Deryl Dedmon pled guilty to hate crime murder charges after he was caught on video in June 2011 driving over a black gay man with an SUV multiple times in a Mississippi parking lot. Dedmon, now 19, who has also been identified as Daryl Dedmon, got drunk with a half-dozen friends and reportedly said, “let’s go fuck with some niggers.” The fact that the victim was gay was not known to the killers at the time of the murder, it is believed. Dedmon received two life in prison sentences without the possibility of parole.
Our report from last summer details the killing:
On June 26, seven white teens, perhaps best-described as white supremacists, in Jackson, Mississippi, repeatedly and continually beat a black man, then once they were done, took their SUV and ran over him, killing him. The leader of the teens, 18-year-old Deryl Dedmon, Jr., reportedly raised his fists and shouted “White Power!” as he murdered the 49-year-old black man, James Craig Anderson, simply for being black.
“As the teens were partying and drinking miles away from Jackson that night, in largely white Rankin County, Dedmon told friends they should leave, saying ‘let’s go fuck with some niggers,’ according to law enforcement officials,” CNN reports.
“Mississippi officials say it was a racially motivated murder,” CNN adds. “What the gang of teens did not know was that a surveillance camera was focused on the parking lot that night, and many of the events, including the actual murder of Anderson, were captured live on videotape.”
“This was a crime of hate. Dedmon murdered this man because he was black,” said Hinds County District Attorney Robert Shuler Smith. “The evidence will show that.”
Asked if there could be any doubt whether the intent was to actually hurt and kill a black person, Smith responded: “No doubt about it. They were going out to look for a black victim to assault, and in this case, even kill.”
“I ran that nigger over,” Dedmon allegedly said in a phone conversation to the teens in the other car.
“He repeated the racial language in subsequent conversations, according to the law enforcement officials.
“He was not remorseful he was laughing, laughing about the killing,” said district attorney Smith.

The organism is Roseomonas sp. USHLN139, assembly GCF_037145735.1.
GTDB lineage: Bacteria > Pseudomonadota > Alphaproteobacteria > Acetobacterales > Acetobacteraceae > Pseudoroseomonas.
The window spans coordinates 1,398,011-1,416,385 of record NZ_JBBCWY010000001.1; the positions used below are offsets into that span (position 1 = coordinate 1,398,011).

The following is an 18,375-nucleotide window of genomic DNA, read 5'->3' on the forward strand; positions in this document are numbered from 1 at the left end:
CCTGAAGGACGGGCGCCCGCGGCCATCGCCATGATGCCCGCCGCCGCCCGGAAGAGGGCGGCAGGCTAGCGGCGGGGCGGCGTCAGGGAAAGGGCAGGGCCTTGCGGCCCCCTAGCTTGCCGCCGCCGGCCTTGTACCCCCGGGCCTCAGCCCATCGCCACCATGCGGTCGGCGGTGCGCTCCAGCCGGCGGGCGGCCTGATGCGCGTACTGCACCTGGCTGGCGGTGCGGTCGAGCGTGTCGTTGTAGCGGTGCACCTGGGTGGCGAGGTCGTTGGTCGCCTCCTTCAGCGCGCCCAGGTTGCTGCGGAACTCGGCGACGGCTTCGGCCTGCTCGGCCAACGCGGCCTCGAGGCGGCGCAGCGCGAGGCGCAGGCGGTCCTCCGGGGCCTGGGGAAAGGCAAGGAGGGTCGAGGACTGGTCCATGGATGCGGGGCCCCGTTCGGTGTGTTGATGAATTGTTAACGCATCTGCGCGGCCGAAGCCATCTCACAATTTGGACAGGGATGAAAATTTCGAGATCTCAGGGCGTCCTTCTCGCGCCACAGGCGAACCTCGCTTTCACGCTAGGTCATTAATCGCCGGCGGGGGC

It was not initially known that the victim, James Craig Anderson, was gay, and had a partner of 17 years.
Last fall, Jamie McGonnigal wrote:
A Mississippi man will not be allowed to take part in a wrongful death lawsuit of his longtime partner, because the state does not recognize their same-sex relationship.
The Southern Poverty Law Center is reportedly working with the family and their lawyer to investigate whether some of the teenagers involved may have ties to a gang with white-supremacist leanings.
Ironically, under Mississippi law, Anderson’s partner of 17 years – who he was raising a 4-year old daughter with – cannot participate in the lawsuit.
As their laws do not recognize same-sex partnerships, James Bradfield and his daughter will see no justice in the brutal murder of a beloved husband and father.
Although there is currently no indication that Anderson’s sexual orientation was a factor in the crime, the case is an example of the harms that committed LGBT couples and families are vulnerable to.
Local Mississippi news Clarion Ledger noted yesterday:
Mississippi saw its first hate crime conviction since the law was passed two decades ago.
Today, The Huffington Post — which does not mention that Anderson was gay — quotes Dedmon’s statement to the court:
“I was young. I was dumb. I was ignorant … I was not raised the way that I acted that night. I was raised in a godly house. As I stand before you today, I am a changed man. I am a godly man. God has showed me to see no colors. God showed me that we are all made in the image of God so we are all based on the same thing … I do not ask y’all to forget, but I do ask y’all to forgive.”
The Post adds:
Hinds County Circuit Judge Jeff Weill Sr. had the last word.
“Your prejudice has brought shame upon you and placed a great stain on the state of Mississippi. Whatever excuse you may offer for what you have done, forget that. There’s no excuse that you can offer for the family of Mr. Anderson or to your fellow Mississippians who have to try to reconcile the horrible damage you have caused,” Weill said.
Weill recalled the 1964 killings of three civil rights workers who were murdered and buried in an earthen dam in a rural area in what became known as “Mississippi Burning.”
“All the hard work we have done to move our state forward from that earthen dam in Neshoba County to here has been stained by you. A stain that will take years to fade,” the judge said.
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